The weather turned again this week. Now we’re riding the gloom train until the tracks run out. Our last warm evening was Tuesday. The birds here have been agitated since then. That evening about a hundred ravens and magpies flew from the trees in front of the flat, squawking and cawing and barking. Something spooked them and they did everything to get that something out of their tree. It’s the numbers. They rally together. Every bird in the tree goes at whatever it is that is threatening them.
I thought you had to be in a position of power to wield any power. We can do things on the micro but on the macro, we feel helpless. “Impotent rage,” my mother calls it. But I think we’re starting to realise we’re all in positions of power and it’s time we started using it, because as many have already said: the UK is not innocent when it comes to racism, not in the past, and not now.
The world is turning faster than ever before, and it’s only natural that some of us will lose our footing every now and again. What’s important is that we find it again as quickly as possible. We could have done all of this, realised all this, a lot sooner.
And if you haven’t yet, it’s not too late to change your mind.
Protests change things. Riots change them faster. Small actions every day also change things. Pressure. Pressure. Pressure. Don’t let that pressure drop.
Like running cancer races, you go on protests because you don’t want anyone else to have to go through it ever again, because you want things to change, and you do it for the people you love, you loved. At the moment there’s the whole virus issue, which I respect and take very seriously. But when I heard today’s protest was starting in Battersea, a fixture of my childhood, the home of my late Trinidadian godmother, I knew I had to go. I had to show respect and solidarity to the people in my life. And I had to show it to strangers. They didn’t need me there, but I wanted to make up the numbers, because in numbers we change things.
It’s a fifteen-mile walk down to Battersea and back, but how hard can that be? I ran a marathon, remember. It’ll be like Virginia Woolf’s Street Haunting, I tell myself, a lot of looking in windows and watching lives go by. And to begin with, it is.
We walk past firemen practicing rolling up their hoses. We watch the multitudinous bike-riding families roll past. Down past closed and run-down frame emporiums, antique shops with brass candlesticks and old dolls, where ivy has been pulled off its sign recently, exposing leaf and vine-shaped green paint beneath the black.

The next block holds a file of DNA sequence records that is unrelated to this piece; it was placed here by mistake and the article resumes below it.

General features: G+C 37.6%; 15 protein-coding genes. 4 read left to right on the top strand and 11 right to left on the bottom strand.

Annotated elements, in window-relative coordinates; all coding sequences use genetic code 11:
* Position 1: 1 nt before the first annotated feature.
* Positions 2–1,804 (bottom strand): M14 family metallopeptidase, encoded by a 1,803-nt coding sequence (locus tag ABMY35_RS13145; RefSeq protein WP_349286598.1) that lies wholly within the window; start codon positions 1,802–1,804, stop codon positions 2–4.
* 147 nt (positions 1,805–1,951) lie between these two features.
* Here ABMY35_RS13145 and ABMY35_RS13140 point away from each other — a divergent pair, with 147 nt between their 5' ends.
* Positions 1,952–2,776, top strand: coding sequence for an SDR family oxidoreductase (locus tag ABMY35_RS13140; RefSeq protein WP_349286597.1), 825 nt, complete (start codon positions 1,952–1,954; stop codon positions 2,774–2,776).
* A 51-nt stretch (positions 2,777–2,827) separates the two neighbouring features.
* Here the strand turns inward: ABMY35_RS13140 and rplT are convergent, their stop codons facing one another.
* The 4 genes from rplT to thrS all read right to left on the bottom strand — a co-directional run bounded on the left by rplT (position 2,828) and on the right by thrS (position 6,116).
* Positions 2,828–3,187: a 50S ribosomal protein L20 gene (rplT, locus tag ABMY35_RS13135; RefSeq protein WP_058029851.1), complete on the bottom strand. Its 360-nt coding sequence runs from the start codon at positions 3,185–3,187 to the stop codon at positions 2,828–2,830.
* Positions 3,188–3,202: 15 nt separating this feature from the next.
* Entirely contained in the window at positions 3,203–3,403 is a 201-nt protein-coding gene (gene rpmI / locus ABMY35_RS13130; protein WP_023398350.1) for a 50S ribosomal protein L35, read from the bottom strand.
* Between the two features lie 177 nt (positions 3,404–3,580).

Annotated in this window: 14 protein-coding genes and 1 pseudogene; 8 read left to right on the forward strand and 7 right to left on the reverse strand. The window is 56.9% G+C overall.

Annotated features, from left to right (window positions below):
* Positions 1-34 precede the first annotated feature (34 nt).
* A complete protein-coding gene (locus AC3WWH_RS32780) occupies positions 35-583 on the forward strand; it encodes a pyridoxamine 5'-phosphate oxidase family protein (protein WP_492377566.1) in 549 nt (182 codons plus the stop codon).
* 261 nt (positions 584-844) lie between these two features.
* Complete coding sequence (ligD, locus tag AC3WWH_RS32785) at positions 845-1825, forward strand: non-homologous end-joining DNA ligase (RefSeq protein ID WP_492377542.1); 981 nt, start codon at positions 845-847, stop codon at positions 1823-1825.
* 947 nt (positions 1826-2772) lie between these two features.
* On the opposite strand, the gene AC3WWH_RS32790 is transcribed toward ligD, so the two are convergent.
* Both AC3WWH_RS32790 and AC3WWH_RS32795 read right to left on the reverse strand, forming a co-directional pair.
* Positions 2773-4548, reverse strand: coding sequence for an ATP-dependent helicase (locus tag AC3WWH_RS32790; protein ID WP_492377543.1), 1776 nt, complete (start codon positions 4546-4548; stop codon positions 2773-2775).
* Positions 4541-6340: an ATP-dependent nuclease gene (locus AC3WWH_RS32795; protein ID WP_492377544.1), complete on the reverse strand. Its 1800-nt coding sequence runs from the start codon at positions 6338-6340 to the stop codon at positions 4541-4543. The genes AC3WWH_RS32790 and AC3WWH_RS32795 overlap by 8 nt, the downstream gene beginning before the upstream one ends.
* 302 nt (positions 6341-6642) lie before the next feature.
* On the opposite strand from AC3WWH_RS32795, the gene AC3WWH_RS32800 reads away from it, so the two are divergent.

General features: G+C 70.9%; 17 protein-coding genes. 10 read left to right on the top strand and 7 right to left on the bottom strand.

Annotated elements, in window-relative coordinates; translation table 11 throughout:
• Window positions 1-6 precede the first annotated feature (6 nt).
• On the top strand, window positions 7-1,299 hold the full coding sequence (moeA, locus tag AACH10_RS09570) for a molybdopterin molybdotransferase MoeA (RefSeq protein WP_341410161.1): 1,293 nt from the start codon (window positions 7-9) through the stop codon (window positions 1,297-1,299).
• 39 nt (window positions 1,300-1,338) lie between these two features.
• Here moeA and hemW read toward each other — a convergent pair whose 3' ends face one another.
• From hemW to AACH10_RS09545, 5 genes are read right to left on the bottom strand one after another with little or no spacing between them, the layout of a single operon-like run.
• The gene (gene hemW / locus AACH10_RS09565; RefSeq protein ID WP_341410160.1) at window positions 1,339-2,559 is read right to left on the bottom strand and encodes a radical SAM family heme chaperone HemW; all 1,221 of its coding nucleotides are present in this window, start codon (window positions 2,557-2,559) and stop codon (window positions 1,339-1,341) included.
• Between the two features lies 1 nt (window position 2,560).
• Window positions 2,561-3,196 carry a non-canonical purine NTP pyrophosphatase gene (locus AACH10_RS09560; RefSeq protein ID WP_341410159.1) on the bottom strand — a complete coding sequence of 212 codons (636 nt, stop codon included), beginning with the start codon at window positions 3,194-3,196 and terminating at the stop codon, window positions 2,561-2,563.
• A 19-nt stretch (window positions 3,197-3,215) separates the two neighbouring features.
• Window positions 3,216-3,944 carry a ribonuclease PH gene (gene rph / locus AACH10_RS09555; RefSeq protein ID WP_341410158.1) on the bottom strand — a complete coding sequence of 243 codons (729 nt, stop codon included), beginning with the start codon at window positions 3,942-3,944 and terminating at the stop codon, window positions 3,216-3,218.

There’s a dilapidated house, at its dark and empty window hangs large mustard yellow velvet curtains, one artfully drawn back.
The honeysuckle’s coming out and the sky is moody over the gothic St Pancras hotel in Kings Cross, but nothing like yesterday’s storms. We go past a plaque for Percy and Mary Shelley and I think of what I read this week, that his son took Percy’s heart from the funeral pyre and kept it. I think it’s kind of beautiful. Certainly more beautiful than it is gross.
Passing all these closed places, some of these closed places are places I used to work. In Holborn I remember the hideous period as a cocktail waitress in a “boutique bowling” alley – I get a kick out of seeing it shut now. I only lasted 3 or 4 months at that place, but somehow I made two lifelong friends there.
We head down a tree-lined street in Holborn that looks like an avenue in Paris, except someone in a moment of wishful extravagance has graffitied on an office “Abolish Work”.
We walk through Bloomsbury, where I met a friend at a bookshop and had coffee and pastel de nata—that was the last time I met with anyone before lockdown. At the time she said about her preparations: “I’ve bought an extra can of tuna, it’s going to be fine.”
Suddenly we’re by the river, I can’t remember when I last saw the river. By the time we get to the bridge you can hear the helicopters, chopping the stormish clouds above, and from there on out that sound doesn’t go away.
To my surprise, there are tourists on the South Bank for their post-apocalyptic holidays, dragging suitcases and looking lost as they go past a deserted and caged-off merry-go-round.
Big Ben’s covered in scaffolding and by the time my feet start to ache we’re in Battersea. The protest moves over Vauxhall Bridge and towards Parliament Square. Cars honk and wave signs from out their windows– the louder the honk the louder the applause from the crowd. People lean out from their flats waving their self-made ‘Black Lives Matter’ signs, someone waves a Sudanese flag. One woman shakes a Tambourine from her flat window.